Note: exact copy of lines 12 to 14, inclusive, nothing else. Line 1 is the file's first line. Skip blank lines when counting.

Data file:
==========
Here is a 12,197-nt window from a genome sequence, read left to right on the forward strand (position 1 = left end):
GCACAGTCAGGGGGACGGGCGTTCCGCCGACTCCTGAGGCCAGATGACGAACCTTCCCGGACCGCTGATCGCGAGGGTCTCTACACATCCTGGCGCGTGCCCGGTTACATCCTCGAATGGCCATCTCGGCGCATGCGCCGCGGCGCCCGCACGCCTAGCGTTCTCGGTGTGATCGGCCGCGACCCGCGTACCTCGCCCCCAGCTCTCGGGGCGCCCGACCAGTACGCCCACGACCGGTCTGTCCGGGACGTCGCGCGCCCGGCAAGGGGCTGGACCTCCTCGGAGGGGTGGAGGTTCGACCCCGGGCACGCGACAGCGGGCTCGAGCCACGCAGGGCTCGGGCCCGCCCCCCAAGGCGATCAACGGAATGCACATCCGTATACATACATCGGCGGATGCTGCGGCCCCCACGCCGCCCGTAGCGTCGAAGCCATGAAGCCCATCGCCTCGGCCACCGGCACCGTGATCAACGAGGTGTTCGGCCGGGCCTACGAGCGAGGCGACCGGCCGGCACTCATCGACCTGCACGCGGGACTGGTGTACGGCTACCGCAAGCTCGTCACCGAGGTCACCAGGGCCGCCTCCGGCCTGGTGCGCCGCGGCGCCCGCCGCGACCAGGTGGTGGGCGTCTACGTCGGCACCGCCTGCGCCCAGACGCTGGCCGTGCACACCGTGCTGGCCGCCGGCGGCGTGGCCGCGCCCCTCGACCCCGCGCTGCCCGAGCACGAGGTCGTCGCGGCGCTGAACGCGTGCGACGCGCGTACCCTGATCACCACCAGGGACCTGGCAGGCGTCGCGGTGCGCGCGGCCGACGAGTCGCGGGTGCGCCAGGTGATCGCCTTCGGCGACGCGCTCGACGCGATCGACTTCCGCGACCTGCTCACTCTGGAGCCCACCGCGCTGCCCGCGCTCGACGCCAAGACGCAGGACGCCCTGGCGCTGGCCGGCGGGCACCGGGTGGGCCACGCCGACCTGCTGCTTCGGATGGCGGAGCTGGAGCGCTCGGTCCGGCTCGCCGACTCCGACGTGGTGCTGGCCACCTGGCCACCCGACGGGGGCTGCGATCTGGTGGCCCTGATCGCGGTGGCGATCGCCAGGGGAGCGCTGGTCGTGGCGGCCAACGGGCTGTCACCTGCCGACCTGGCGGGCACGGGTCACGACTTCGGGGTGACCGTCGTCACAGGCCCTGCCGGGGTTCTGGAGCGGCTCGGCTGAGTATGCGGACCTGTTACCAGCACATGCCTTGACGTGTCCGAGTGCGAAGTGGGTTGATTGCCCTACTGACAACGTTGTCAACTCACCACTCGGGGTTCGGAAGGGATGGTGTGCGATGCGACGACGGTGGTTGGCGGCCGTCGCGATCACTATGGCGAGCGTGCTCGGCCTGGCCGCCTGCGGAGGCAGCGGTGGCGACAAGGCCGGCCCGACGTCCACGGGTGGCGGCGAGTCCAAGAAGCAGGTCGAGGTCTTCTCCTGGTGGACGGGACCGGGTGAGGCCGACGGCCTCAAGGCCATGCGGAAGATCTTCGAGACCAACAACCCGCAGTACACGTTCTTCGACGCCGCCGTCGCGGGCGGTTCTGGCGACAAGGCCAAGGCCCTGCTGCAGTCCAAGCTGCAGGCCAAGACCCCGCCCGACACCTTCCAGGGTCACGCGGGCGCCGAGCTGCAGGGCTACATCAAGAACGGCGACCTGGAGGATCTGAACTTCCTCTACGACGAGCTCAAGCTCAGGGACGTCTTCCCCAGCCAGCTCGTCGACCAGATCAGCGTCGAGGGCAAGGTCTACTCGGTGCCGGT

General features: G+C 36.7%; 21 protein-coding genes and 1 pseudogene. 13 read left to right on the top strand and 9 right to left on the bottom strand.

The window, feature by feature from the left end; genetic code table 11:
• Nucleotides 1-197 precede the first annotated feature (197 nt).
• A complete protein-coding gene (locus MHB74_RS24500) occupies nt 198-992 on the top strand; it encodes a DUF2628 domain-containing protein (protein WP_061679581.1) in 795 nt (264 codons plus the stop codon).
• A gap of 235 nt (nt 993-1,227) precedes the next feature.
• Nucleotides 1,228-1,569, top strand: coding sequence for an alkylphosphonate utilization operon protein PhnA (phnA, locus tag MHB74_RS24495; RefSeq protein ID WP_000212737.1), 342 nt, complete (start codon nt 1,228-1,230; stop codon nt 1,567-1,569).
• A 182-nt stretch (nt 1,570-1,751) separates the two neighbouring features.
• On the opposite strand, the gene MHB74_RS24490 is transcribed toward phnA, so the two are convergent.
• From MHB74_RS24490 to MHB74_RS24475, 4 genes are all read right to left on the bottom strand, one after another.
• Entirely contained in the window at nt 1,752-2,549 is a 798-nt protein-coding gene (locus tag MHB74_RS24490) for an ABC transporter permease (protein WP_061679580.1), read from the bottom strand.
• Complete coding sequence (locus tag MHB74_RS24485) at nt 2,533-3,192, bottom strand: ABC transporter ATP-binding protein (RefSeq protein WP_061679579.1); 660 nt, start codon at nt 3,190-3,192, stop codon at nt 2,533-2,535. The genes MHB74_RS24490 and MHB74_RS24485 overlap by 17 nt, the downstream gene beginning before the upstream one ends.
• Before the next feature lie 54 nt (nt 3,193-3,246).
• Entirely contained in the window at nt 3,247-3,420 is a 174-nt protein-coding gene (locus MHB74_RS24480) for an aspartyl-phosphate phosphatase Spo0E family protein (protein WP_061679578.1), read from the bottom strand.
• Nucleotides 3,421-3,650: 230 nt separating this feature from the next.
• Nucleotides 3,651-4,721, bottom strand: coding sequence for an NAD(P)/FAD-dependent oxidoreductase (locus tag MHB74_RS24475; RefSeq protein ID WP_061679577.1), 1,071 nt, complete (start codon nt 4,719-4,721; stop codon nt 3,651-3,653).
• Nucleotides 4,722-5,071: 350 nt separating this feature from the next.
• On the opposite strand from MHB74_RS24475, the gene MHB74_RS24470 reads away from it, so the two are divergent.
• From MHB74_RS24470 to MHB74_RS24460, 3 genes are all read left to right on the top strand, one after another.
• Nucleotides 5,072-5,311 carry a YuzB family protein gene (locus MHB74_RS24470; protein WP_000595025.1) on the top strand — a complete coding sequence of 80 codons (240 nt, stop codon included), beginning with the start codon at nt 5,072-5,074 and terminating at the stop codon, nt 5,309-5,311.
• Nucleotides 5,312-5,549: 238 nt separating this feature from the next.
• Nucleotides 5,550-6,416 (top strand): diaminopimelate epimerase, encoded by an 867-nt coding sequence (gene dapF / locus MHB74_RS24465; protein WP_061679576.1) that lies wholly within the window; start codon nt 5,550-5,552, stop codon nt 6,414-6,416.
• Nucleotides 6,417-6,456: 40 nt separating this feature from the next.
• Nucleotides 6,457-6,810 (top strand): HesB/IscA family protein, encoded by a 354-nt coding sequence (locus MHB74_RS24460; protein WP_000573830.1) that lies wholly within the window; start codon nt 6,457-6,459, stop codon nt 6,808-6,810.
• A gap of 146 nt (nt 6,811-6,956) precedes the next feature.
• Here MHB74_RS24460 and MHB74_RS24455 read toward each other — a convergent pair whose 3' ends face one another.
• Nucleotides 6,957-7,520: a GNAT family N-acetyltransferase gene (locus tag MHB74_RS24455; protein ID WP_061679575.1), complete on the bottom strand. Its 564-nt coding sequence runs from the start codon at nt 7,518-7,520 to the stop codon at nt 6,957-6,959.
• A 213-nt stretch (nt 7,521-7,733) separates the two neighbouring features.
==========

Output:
• Entirely contained in the window at nt 1,752-2,549 is a 798-nt protein-coding gene (locus tag MHB74_RS24490) for an ABC transporter permease (protein WP_061679580.1), read from the bottom strand.
• Complete coding sequence (locus tag MHB74_RS24485) at nt 2,533-3,192, bottom strand: ABC transporter ATP-binding protein (RefSeq protein WP_061679579.1); 660 nt, start codon at nt 3,190-3,192, stop codon at nt 2,533-2,535. The genes MHB74_RS24490 and MHB74_RS24485 overlap by 17 nt, the downstream gene beginning before the upstream one ends.
• Before the next feature lie 54 nt (nt 3,193-3,246).